March 7, 2017: Daily Devotional Guide Collection

March 7

What Do
You Really Love?

If anyone comes to Me and does not hate his father and mother, wife and children, brothers and sisters, yes, and his own life also, he cannot be My disciple. And whoever does not bear  his cross and come after Me cannot be my disciple.

Luke 14:26–27


Apart from God, nothing could have been dearer to Abraham than his son Isaac. But that was the test: to find out whether he loved Isaac more than God. If we love God supremely, we will thank Him for what He is accomplishing through our trials and sufferings. But if we love ourselves more than God, we will question God’s wisdom and become upset and bitter. If anything is dearer to us than God, then He must remove it for us to grow spiritually.

In today’s verse, Jesus was not indicating that we’re to hate everyone. Rather He meant that if you do not love God to the degree that you willingly, if necessary, cut yourself off from your father, mother, spouse, children, brother, sister, or even your own life, then you don’t love Him supremely. You must determine to do the will of God first and foremost, no matter what appeals others may make to you.[1]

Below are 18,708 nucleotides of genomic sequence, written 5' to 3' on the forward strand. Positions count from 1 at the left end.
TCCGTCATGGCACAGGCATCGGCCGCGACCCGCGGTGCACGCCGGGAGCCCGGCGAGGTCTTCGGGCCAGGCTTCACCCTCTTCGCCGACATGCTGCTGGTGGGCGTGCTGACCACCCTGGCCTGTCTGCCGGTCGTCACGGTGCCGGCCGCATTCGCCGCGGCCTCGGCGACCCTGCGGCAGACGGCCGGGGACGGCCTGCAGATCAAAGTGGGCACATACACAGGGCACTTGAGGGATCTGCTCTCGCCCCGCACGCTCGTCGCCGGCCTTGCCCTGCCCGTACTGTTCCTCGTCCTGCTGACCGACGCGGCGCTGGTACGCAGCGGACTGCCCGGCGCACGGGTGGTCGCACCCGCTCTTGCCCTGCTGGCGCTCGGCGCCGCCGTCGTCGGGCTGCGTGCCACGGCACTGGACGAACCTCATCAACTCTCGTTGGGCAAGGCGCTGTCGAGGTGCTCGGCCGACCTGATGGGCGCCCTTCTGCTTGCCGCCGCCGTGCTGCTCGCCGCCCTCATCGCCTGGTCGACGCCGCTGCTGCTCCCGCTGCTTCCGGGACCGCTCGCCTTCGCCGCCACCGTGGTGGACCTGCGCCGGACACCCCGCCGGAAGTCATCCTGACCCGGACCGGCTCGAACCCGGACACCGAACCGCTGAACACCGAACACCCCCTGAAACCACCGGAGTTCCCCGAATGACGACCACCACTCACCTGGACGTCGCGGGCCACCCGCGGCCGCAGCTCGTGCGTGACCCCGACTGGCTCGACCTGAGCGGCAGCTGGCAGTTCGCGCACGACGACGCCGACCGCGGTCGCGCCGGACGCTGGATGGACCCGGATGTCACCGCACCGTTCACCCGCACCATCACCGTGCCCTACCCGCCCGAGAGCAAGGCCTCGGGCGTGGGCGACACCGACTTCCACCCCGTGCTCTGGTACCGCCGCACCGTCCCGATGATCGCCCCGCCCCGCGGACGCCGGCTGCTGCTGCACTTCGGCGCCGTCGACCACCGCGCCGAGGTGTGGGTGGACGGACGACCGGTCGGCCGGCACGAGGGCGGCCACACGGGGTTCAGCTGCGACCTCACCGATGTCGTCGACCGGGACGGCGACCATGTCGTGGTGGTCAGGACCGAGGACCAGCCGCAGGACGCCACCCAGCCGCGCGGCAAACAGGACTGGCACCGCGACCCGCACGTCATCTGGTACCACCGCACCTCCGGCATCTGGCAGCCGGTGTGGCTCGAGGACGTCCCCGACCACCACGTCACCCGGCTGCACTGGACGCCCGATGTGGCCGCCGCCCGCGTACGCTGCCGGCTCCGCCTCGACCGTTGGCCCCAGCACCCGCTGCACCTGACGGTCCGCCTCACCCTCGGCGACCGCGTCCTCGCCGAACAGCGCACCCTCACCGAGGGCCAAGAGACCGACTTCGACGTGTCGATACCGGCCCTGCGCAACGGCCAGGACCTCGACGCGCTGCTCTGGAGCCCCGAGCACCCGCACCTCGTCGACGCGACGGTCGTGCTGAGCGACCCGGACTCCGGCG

March 7 Having True Sorrow for Sin

“Be miserable and mourn and weep.”

James 4:9a


Spiritual humility will be marked by a true sorrow over sin.

Modern culture does everything possible to avoid pain, to put off thinking about unpleasant subjects, to maximize comfort, and to feel good about circumstances.

That philosophy is the reflection of a proud and self–centered attitude, not the humble and God–centered attitude we have been examining during the past week. Today we continue our look at humility in the Epistle of James. The apostle urges people to “be miserable” concerning their sin. The demands of the gospel begin at this point. James is not denying the joy that will come when the gospel is sincerely received. He is simply saying that sinners have to feel bad before they can feel good. The word misery in this sense refers to the inner feelings of shame over sin, the deep sorrow it causes, and the spirit of penitence the humbled sinner will have as a result.

The humble person will also mourn over his sin. This reminds us of what the Lord Jesus says in the Beatitudes: “Blessed are those who mourn, for they shall be comforted” (Matt. 5:4). Mourning is a brokenness of spirit that will cause the humble person’s heart to ache when he realizes his total spiritual bankruptcy because of sin.